Posted in Health, Wisdom

For the Rest of Your Life…

And He said to them, “Come aside by yourselves to a deserted place and rest a while.” For there were many coming and going, and they did not even have time to eat. Matthew 6:10

I used to feel a little guilty pulling that one out. I mean, there are plenty of Christians who pull Bible verses out of context, just to get what they want! Don’t need more of them!

But isn’t it true that quite often, we moms just would love a nap? Yep. And when Mr. Sandman is beating you around the head and shoulders with his sandbag, Bible verses about rest just seem so true!

So, pull, I would. I remember the first time I realized Jesus was telling his men to take a nap. Arrgh! I never wanted to be part of any Bible story more than that one. Well, unless it was walking on water . . .

But even that would definitely have to be after a nap!

Then one day I realized something about that verse. I realized it is a command . . . and OH, MY! did it work on my sense of self-worth!

The way the story goes, Jesus called his men aside and told them to rest because they’d not even had time to eat.

Yet the questions always come: How!  And will they let you?

Can you relate?! I certainly can!

Those hectic days when everything piles on top of everything else are exactly when we need to remember the command is to back off.  Of course, we cannot leave little ones unsupervised while we take a nap, but it is possible to slip into a restful mode and feel How to Get an Amazing Rest from a Crazy Busy Daythe refreshing that can get us through ’til the end of the work day.

Here’s what I learned:

  1. R is for RETREAT. No one will take you seriously if you keep on puttering in the kitchen or shuffling papers. If you don’t quit, you will never get there! Find an easy chair or couch or even a bed and make it look like you mean business.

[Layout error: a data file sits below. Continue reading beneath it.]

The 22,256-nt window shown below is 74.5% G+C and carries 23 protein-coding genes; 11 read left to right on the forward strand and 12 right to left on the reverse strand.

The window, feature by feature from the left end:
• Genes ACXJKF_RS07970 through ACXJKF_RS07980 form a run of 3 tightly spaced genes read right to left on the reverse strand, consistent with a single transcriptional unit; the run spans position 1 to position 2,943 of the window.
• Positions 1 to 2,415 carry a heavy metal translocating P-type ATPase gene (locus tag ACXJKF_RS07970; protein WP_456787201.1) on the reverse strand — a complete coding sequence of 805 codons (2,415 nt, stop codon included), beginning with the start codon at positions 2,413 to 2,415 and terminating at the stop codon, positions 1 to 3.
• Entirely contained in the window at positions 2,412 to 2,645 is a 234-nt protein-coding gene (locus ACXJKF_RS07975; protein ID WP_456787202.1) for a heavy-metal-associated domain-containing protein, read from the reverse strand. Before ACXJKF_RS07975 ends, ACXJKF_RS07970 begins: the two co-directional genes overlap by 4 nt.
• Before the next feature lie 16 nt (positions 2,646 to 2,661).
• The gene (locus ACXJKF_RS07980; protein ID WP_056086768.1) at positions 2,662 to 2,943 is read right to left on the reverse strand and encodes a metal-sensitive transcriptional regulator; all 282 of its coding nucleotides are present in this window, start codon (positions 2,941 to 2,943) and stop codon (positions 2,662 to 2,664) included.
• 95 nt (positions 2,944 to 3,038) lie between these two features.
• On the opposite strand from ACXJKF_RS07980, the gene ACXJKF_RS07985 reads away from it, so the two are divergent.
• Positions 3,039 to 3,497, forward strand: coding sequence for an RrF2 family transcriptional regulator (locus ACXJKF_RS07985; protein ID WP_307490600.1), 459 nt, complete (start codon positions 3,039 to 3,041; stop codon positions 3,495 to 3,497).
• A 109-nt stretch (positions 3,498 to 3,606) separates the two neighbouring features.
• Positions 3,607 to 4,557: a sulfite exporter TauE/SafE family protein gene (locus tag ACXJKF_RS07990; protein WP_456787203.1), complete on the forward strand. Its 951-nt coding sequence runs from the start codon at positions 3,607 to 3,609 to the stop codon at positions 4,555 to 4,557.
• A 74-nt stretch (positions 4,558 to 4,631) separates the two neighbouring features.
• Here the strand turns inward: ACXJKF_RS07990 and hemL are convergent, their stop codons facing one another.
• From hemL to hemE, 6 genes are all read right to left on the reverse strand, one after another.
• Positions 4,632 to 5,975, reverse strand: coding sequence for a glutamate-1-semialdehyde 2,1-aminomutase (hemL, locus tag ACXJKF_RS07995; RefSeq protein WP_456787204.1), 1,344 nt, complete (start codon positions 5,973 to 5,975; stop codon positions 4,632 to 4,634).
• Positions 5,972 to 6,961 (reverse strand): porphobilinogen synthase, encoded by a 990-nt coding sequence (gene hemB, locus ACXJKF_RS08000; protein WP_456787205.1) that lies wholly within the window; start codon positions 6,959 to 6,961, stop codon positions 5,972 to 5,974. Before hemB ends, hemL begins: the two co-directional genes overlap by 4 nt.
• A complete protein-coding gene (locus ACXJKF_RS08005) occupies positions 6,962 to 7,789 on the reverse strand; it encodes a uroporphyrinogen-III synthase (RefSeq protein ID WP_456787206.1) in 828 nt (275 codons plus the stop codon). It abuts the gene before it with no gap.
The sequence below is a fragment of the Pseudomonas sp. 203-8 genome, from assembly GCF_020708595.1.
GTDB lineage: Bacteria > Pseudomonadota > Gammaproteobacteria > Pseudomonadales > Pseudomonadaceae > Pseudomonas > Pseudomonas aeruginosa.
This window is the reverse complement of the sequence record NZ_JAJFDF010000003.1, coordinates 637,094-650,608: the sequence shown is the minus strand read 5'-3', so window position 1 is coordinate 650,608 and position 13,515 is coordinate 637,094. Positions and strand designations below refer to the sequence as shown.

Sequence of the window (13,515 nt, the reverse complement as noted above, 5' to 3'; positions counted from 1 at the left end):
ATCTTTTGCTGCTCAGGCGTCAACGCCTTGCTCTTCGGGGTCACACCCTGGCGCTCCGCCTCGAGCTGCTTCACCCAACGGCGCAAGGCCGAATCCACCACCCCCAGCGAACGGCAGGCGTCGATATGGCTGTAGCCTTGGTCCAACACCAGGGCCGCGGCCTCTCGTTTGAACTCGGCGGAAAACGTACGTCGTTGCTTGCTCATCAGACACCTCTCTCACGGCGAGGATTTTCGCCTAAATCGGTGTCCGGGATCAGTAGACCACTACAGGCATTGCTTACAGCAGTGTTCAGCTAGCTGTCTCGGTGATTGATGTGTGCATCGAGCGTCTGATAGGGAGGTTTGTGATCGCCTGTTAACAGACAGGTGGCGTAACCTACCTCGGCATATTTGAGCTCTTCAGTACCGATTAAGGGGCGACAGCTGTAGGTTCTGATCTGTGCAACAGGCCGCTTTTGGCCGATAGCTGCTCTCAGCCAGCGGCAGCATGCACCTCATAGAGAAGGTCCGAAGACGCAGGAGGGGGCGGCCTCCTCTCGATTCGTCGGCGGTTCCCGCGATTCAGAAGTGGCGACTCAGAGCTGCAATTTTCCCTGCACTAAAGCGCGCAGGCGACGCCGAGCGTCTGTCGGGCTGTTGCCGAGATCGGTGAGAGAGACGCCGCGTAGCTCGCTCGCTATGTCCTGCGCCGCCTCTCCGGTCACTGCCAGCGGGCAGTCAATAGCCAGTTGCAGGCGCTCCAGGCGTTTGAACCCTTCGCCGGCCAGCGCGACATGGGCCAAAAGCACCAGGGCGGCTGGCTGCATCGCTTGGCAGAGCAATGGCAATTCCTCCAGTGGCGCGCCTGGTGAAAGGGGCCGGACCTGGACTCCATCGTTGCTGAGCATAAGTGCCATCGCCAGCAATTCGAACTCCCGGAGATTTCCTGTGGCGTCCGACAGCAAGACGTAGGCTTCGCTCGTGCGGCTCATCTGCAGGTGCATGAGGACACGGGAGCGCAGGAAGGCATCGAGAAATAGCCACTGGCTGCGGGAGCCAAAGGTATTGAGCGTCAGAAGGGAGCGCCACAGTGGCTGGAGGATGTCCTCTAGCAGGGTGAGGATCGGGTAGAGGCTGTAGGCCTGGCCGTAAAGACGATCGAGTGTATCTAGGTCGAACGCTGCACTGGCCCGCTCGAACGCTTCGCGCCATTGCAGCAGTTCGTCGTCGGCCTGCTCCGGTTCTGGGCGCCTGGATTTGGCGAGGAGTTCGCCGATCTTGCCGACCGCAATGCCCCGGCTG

2. E is for ENJOY. No fair feeling guilty! Besides, a guilt trip is not restful. Tell yourself you need this and so do they. Smile and close your eyes. Sip a favorite drink. Get to another place in your imagination, if only for a few minutes.
  3. S is for SET A TIMER. Your appointment with rest is important. Make it a good fifteen minutes and make it inviolable time, too. Turn the phone off, give interrupters that blank look, and hush anyone who forgets this is your set time. The timer also assures you won’t over-do it.
  4. T is for THANKFUL. Tell your heart this is a God thing. Every minute is worth cherishing. That lovely feeling of having rested will take you through the rest of the day and even prolong the rest of your life. This is so good; love it for what it is worth.

It may not seem do-able, but you can do it.

Even taking a few moments out, just closing a door for one or two minutes, can make a difference in how we perceive things and how we respond.

It’s a command . . . Okay to obey!

Posted in Inspiring, Wisdom

10,080 Minutes Very Near Hell

Where is the place that is very near hell?

It is the apex, the place where ascent weakens to the weakest possible point, the beginning of the end, the molecule of time before the descent.